I’m not sure what caused the tears to immediately well in my eyes the moment I stepped outside to let our dog out this morning. It’s a Snow Day ~ our first of the school year. I kept repeating, “Snow, Moz! See the snow? It’s snowing!” I smiled as I watched her scamper around the yard, as snow collected on her fur and snout. As I stood huddled in a cozy fleece blanket while snow collected on my bare flip-flopped toes, I leaned against the brick of our house and just gazed out over the yard. So beautiful. So peaceful. So calm.
The sound of snow.
It has a sound, you understand. There’s nothing quite like it. But soon I became surprised by the tears that had formed in my eyes. A minute later, the tears began to actually stream down my face and neck. Silent tears, with no sound from my mouth. But I know those tears have their own silent sound, much like the snow. Where is this coming from, I wondered.
The tears felt good even though I wasn’t sure of their purpose.
Then the thought that must have been building in my head quickly moved down to my heart.
The first snow since Dad died.
Why did this have to pop in and disrupt my peace? Why does it matter that this is the first snow since Dad died? Was it memories of childhood and snowy days on the hill in our woods? When will these firsts ever stop coming? How long until that day arrives? Surprised by the tears still coming, I just let them flow while I looked around the yard.
Then I noticed the stump across the creek.
And the barren branches of the yellow forsythia, now being dressed in white.
And the long-since-abandoned robin’s nest way up in the tree branches beside our deck.
In my five months of silence In The Messy, it is one of the stories I had wanted to share.
I had come home one day back in July — following a gusty rainstorm — and found a soaked baby robin crouched beneath the ledge of our deck stair. He appeared frightened, and I knew he had been blown from his nest. I set the grocery bags onto the wet deck and began searching for his nest, for his mother. Just around the corner, I found the nest …completely in tact. Telling the bird I’d be right back (yes, I did), I took the groceries inside and began googling. Turns out if you place the nest back into the branches of a tree, the mother bird will find the baby and return to take care of her. I knew Mark was returning soon from a business trip, so I let him know the plans I had for him when he got home.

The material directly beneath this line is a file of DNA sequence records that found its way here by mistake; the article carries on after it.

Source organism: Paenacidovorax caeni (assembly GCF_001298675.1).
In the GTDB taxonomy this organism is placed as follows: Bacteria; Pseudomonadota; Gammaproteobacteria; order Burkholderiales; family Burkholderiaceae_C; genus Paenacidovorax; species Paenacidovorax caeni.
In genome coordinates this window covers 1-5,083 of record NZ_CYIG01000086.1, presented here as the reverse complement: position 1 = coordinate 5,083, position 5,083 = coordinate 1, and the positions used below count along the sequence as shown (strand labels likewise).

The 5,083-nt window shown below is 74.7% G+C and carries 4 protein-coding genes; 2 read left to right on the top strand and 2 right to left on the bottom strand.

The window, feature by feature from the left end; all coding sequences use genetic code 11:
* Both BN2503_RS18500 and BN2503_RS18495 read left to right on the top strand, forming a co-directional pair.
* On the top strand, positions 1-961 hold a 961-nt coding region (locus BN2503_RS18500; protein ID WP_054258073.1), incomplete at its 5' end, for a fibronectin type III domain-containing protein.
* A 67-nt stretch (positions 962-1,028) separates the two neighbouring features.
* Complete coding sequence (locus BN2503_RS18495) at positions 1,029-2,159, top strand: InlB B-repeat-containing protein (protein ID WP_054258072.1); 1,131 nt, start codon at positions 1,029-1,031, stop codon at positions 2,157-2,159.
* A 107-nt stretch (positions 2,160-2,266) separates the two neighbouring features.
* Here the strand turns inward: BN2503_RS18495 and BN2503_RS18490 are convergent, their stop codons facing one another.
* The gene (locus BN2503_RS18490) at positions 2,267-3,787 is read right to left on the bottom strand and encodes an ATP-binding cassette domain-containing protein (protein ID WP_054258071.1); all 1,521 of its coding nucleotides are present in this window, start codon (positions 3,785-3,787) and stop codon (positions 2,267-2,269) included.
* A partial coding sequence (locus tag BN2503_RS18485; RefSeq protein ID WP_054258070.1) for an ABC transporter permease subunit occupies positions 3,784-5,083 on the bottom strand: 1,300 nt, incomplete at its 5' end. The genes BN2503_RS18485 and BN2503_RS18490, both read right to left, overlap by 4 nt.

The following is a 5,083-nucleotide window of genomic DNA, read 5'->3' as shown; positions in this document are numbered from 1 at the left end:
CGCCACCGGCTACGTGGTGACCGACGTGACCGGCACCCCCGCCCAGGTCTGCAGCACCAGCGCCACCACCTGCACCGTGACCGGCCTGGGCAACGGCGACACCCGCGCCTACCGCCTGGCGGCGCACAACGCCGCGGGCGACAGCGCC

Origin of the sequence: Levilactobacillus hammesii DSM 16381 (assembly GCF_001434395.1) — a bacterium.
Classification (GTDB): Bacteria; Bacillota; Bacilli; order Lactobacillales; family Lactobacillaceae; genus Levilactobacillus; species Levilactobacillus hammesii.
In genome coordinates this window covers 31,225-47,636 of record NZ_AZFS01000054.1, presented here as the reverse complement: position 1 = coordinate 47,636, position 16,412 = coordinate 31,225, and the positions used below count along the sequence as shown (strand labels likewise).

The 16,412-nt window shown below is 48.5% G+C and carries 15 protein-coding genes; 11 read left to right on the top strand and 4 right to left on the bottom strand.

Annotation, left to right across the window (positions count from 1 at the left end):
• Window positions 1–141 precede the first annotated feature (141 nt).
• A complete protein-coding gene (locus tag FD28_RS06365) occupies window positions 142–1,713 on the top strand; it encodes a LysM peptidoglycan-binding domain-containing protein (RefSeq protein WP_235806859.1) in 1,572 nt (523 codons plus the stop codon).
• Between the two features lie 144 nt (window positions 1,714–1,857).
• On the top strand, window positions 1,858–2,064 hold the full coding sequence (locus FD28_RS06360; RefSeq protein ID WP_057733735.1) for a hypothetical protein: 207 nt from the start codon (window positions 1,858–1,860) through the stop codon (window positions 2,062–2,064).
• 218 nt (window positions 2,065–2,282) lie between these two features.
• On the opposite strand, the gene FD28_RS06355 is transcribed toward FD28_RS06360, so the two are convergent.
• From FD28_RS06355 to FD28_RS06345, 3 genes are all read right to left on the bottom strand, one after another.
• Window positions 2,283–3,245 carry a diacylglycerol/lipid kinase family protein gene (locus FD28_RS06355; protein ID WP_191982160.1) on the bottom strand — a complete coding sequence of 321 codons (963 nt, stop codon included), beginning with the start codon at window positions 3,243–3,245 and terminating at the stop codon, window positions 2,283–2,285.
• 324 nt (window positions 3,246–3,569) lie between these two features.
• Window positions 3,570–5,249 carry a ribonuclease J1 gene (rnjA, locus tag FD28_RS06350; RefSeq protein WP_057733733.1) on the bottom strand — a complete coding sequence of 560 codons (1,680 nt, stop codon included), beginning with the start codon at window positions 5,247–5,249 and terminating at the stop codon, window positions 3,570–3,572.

Mark arrived home and began building a temporary home for the robin’s nest. Taking cedar planks that we had for grilling, he built a support for the nest and tucked it securely into place. I gently scooped the baby bird, and handed it up the ladder to Mark. There he lay the bird, cradled in its familiar home… but far beneath the branches where it formerly rested.
But as we worked together, there had been a fourth party watching attentively… the mother robin. She had been up in the branches all along, I presume. And when we noticed her presence, I recall a feeling of deep satisfaction and assurance. It is all going to be alright.
“Does she know that we are trying to help her? Does she understand what we are doing?” I had asked Mark earlier.
Yes. She knew.
Days passed, and the mother continued to return to the nest, tending to her baby. I would check on her regularly, and I loved that she was low enough in the branches (much to mother’s dismay, I’m sure) so that I could see her. During this time, the mother began building a new nest, high up in the branches above where this one originally rested. She was preparing for a new brood. Meanwhile her fledgling would stand and fluff her wings often, in preparation for her first flight out of the nest. It happened one day soon after, and I thanked God for the sweet lesson those robins taught us. Beauty indeed comes from the messy, even when we are fearful in our doubt and needing assurance:
It is all going to be alright. Life goes on.
So as I finish this first post after a long hiatus from writing, I am thankful for three minutes of quiet time this morning: a dog who needed to go outside, new snow falling silently but with great sound, and a Peace that surpasses all understand as I am reminded of the many beautiful, messy moments that I have experienced in life.
And despite being surprised by my tears this morning,
I am so thankful they came.
Peace to you and yours in this new year of expectation…
and may you be surprised by tears, as well.
“Our life is a short time in expectation, a time in which sadness and joy kiss each other at every moment. There is a quality of sadness that pervades all the moments of our lives. It seems that there is no such thing as a clear-cut pure joy, but that even in the most happy moments of our existence we sense a tinge of sadness. In every satisfaction, there is an awareness of limitations. In every success, there is the fear of jealousy. Behind every smile, there is a tear. In every embrace, there is loneliness. In every friendship, distance. And in all forms of light, there is the knowledge of surrounding darkness . . .
But this intimate experience in which every bit of life is touched by a bit of death can point us beyond the limits of our existence. It can do so by making us look forward in expectation to the day when our hearts will be filled with perfect joy, a joy that no one shall take away from us.”
― Henri J.M. Nouwen, Making All Things New: An Invitation to the Spiritual Life